Thursday, June 7, 2012

There's Hope For Slackers Yet: Green Lantern


In order to enjoy certain films, sometimes it helps to have perspective. This film, Green Lantern, isn't perfect, but it certainly isn't horrible, either. It's one of those slightly above-average films that when seen in an ideal set of circumstances becomes remarkable. Ideal circumstances in this case being after a few drinks or on the extreme cheap. Better yet, see a seriously terrible film the night before, (Vanilla Sky, Gigli) have a few drinks, and make someone drive you to the theater and pay for your ticket, this will give you the necessary perspective and mindset to enjoy this film. Optimism is the key. Too much work, you say? My advice, then, is to stay at home and wait for Transformers or Harry Potter.
Green Lantern, based upon the comic book series by DC Comics, is the story of Hal Jordan (Ryan Reynolds) and his initiation into the intergalactic police force, The Green Lanterns, whose ability is marked by fearlessness and willpower. Despite being a gifted and able test pilot, one of the best in the country, Hal frequently abandons his commitments and folds under pressure. He is chosen by the green ring of a wounded Lantern, who in trying to escape a ferocious enemy (Parallax), crash lands onto Earth and eventually dies. Hal seems a strange choice for a super hero (just as many critics have pointed out that Reynolds was a poor choice for the role)---he's a slacker, he's sarcastic, and he plays by his own rules, but his inner fearlessness and perhaps thirst to prove himself make him a striking would-be Lantern. Many times after doubting himself, Hal is assured by other Lanterns, "the ring is never wrong."  As Hal struggles to accept his new responsibilities, Parallax, who is fueled by the fear of others, looms closer and closer to Earth. Through the "infection" of a biologist (Peter Sarsgaard), and feeding upon the fear of everything he encounters, Parallax plans to destroy Hal, and presumably the Universe after that, although it wasn't all that clear.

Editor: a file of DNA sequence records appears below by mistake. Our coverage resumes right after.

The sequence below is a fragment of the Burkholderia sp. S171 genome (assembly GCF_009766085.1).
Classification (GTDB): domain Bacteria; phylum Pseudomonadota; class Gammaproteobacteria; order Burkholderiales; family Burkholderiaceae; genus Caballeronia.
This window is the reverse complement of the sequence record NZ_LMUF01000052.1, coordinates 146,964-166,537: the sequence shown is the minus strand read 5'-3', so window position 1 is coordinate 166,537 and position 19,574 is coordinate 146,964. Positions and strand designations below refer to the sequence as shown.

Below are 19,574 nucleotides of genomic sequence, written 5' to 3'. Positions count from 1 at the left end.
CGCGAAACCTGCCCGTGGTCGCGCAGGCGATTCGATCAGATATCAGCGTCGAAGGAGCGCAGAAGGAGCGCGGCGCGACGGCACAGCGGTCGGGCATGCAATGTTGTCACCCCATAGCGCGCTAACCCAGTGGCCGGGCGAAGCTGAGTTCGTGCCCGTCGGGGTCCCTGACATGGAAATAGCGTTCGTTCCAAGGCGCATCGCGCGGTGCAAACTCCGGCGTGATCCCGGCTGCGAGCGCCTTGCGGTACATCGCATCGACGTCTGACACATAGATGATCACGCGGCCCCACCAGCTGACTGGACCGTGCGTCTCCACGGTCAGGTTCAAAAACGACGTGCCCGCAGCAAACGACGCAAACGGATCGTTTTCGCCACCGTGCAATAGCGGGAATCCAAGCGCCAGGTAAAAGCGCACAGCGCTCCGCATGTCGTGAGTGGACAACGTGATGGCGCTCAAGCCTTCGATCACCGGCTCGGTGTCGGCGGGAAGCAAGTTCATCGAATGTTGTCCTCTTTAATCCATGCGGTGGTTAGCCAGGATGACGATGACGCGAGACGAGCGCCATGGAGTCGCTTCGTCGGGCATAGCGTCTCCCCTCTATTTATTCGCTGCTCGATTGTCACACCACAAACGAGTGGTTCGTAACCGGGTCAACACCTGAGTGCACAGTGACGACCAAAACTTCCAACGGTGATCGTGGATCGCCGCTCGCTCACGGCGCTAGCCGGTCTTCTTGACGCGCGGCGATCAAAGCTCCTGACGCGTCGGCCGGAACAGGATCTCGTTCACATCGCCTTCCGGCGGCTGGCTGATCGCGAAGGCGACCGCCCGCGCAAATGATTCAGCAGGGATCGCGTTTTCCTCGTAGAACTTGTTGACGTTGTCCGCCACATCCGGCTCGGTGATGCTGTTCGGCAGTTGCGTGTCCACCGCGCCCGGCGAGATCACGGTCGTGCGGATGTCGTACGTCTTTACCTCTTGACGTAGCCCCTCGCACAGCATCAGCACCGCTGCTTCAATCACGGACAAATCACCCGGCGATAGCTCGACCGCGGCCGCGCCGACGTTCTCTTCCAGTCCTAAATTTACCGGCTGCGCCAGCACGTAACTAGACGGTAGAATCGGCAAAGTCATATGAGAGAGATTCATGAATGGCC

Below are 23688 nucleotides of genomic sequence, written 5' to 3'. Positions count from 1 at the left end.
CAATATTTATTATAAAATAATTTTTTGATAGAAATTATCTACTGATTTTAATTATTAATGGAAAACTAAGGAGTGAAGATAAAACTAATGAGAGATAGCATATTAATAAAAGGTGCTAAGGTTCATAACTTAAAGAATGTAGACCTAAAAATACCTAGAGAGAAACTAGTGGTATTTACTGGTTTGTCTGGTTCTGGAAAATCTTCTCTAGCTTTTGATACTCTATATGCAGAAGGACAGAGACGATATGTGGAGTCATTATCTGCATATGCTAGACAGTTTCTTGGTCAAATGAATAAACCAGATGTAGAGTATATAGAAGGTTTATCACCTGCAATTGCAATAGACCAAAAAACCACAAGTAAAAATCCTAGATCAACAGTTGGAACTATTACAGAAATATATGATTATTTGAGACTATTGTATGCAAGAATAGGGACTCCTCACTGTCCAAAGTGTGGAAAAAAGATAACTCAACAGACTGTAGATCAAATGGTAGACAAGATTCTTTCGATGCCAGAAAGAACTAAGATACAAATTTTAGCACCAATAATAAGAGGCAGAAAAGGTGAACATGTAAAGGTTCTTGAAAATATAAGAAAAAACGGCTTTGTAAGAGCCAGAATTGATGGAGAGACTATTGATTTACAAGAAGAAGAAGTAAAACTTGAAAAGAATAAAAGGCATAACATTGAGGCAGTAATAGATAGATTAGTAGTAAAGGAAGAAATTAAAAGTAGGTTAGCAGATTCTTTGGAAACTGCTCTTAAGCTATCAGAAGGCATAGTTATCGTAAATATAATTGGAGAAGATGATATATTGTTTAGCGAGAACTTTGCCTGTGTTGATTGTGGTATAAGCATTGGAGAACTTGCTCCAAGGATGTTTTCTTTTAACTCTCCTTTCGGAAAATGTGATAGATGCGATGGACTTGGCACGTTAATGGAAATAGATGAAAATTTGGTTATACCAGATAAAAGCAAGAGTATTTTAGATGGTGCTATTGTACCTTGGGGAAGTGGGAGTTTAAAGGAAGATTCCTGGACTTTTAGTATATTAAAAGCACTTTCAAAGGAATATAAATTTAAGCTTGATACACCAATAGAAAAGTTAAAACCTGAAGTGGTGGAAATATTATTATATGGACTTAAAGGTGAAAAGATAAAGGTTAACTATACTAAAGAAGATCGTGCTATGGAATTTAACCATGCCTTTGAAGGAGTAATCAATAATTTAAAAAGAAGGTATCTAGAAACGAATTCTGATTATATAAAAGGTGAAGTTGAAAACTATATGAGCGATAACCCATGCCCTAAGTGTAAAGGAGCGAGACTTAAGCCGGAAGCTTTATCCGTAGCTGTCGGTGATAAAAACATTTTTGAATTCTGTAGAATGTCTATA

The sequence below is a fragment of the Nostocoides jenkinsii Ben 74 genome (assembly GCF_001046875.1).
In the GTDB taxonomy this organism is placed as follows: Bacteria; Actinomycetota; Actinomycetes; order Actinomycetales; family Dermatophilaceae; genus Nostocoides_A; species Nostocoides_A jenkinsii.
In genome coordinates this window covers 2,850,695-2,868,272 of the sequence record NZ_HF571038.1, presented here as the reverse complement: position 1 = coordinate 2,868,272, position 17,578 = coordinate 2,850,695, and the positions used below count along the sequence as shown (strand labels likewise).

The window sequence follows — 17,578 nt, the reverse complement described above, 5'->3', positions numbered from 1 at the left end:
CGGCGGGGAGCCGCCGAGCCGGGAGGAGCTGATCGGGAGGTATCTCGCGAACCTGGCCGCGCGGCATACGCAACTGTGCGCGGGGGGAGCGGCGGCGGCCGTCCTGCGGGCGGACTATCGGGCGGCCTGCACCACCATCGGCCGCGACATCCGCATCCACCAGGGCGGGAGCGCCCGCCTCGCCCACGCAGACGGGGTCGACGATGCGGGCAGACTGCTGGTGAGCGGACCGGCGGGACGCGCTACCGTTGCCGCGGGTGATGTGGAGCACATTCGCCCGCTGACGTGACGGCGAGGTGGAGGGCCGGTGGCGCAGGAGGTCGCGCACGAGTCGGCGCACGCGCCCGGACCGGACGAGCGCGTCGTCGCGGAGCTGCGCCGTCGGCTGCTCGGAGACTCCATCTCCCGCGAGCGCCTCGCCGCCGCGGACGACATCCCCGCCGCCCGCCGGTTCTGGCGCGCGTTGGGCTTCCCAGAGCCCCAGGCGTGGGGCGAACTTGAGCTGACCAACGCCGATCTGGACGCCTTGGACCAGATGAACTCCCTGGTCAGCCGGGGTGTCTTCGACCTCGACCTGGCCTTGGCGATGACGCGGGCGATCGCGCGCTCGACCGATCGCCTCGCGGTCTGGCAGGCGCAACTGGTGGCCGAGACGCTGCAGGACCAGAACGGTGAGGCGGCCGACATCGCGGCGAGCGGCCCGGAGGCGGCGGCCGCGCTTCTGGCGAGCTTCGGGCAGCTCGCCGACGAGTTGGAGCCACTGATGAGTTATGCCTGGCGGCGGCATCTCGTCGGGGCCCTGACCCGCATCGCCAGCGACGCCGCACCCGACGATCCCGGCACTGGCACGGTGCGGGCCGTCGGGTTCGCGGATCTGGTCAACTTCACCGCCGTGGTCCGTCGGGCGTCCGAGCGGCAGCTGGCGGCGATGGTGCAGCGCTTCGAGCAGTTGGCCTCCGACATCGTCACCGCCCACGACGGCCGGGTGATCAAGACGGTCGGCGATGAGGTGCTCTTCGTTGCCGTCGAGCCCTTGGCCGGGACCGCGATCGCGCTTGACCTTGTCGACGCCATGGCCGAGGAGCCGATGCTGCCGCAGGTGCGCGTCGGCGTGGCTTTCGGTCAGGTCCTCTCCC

This is not to say that Parallax wasn't without merit; the visual effects were very good, and in his case, extremely frightening---an all-consuming, tentacled monster. Visually, the film was amazing; whether it was Sarsgaard's metamorphosis to evil, the Lanterns' willpower made physical, all the flying, or Ryan Reynolds' body, there was plenty for the eyes. And if you're someone who likes homages to other films, the entire dogfight with the jets in the beginning will feel like a cocky, amped-up Top Gun sequence ("Did you just abandon your wingman as a decoy?") Nice. 


The weakest element of this film is unfortunately the writing, which is a difficult thing to recover from---honestly, I had to check Wikipedia several times in order to answer my own questions about why something happened or character names. This is obviously more of an issue for viewers who haven't read the comics, but it's legitimate. Given the fact that the entity, Parallax, is making his way to Earth (off screen) for much of the time, and the goings-on between Hal and the biologist, Hector, were pretty significant most of the time, the transitions between Hal's business back to Parallax seemed a bit abrupt. You get so focused on Reynolds' and Sarsgaard's scenes that Parallax almost fades away entirely, and when he pops back in, it's jarring because so many other things are going on.
There are other aspects, mostly thematic ones that made the film worth seeing, the Daddy issues of both Hal and the biologist, the Inception-esque way the Lanterns created their items out of thin air, and probably most of all, the upward trajectory of a man who by all definitions was a slacker, a fuck-up. Couldn't we all lose our fearlessness and rise to the occasion like Hal? Would that it were true.

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